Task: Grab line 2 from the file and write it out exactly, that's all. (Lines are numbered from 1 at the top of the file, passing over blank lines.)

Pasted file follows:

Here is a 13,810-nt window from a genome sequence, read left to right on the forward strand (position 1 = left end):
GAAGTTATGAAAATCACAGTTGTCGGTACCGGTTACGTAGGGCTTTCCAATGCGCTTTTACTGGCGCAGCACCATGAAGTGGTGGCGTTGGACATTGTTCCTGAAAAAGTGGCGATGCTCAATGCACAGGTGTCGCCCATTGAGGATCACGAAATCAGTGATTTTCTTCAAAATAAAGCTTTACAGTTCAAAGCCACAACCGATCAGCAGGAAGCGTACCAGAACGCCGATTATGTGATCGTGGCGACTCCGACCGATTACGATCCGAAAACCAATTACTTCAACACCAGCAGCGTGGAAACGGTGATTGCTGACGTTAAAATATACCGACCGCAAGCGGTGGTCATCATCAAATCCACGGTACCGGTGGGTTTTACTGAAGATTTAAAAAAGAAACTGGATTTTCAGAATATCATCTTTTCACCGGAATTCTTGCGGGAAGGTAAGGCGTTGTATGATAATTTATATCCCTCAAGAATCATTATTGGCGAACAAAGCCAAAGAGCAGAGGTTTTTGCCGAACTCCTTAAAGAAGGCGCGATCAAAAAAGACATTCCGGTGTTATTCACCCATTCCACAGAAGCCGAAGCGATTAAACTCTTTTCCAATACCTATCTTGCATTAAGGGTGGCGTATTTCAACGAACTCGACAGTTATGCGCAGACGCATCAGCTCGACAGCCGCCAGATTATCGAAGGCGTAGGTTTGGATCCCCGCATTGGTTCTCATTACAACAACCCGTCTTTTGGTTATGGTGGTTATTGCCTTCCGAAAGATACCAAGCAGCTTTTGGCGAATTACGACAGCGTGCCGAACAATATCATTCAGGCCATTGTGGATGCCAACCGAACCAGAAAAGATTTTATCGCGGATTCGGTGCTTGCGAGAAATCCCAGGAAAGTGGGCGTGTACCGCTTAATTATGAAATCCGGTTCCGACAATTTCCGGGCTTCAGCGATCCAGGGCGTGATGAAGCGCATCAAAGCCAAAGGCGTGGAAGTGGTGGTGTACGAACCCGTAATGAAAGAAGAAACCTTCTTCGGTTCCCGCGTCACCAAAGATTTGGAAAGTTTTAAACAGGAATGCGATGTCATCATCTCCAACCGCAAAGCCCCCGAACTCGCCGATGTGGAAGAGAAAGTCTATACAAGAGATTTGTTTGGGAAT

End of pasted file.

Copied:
GAAGTTATGAAAATCACAGTTGTCGGTACCGGTTACGTAGGGCTTTCCAATGCGCTTTTACTGGCGCAGCACCATGAAGTGGTGGCGTTGGACATTGTTCCTGAAAAAGTGGCGATGCTCAATGCACAGGTGTCGCCCATTGAGGATCACGAAATCAGTGATTTTCTTCAAAATAAAGCTTTACAGTTCAAAGCCACAACCGATCAGCAGGAAGCGTACCAGAACGCCGATTATGTGATCGTGGCGACTCCGACCGATTACGATCCGAAAACCAATTACTTCAACACCAGCAGCGTGGAAACGGTGATTGCTGACGTTAAAATATACCGACCGCAAGCGGTGGTCATCATCAAATCCACGGTACCGGTGGGTTTTACTGAAGATTTAAAAAAGAAACTGGATTTTCAGAATATCATCTTTTCACCGGAATTCTTGCGGGAAGGTAAGGCGTTGTATGATAATTTATATCCCTCAAGAATCATTATTGGCGAACAAAGCCAAAGAGCAGAGGTTTTTGCCGAACTCCTTAAAGAAGGCGCGATCAAAAAAGACATTCCGGTGTTATTCACCCATTCCACAGAAGCCGAAGCGATTAAACTCTTTTCCAATACCTATCTTGCATTAAGGGTGGCGTATTTCAACGAACTCGACAGTTATGCGCAGACGCATCAGCTCGACAGCCGCCAGATTATCGAAGGCGTAGGTTTGGATCCCCGCATTGGTTCTCATTACAACAACCCGTCTTTTGGTTATGGTGGTTATTGCCTTCCGAAAGATACCAAGCAGCTTTTGGCGAATTACGACAGCGTGCCGAACAATATCATTCAGGCCATTGTGGATGCCAACCGAACCAGAAAAGATTTTATCGCGGATTCGGTGCTTGCGAGAAATCCCAGGAAAGTGGGCGTGTACCGCTTAATTATGAAATCCGGTTCCGACAATTTCCGGGCTTCAGCGATCCAGGGCGTGATGAAGCGCATCAAAGCCAAAGGCGTGGAAGTGGTGGTGTACGAACCCGTAATGAAAGAAGAAACCTTCTTCGGTTCCCGCGTCACCAAAGATTTGGAAAGTTTTAAACAGGAATGCGATGTCATCATCTCCAACCGCAAAGCCCCCGAACTCGCCGATGTGGAAGAGAAAGTCTATACAAGAGATTTGTTTGGGAAT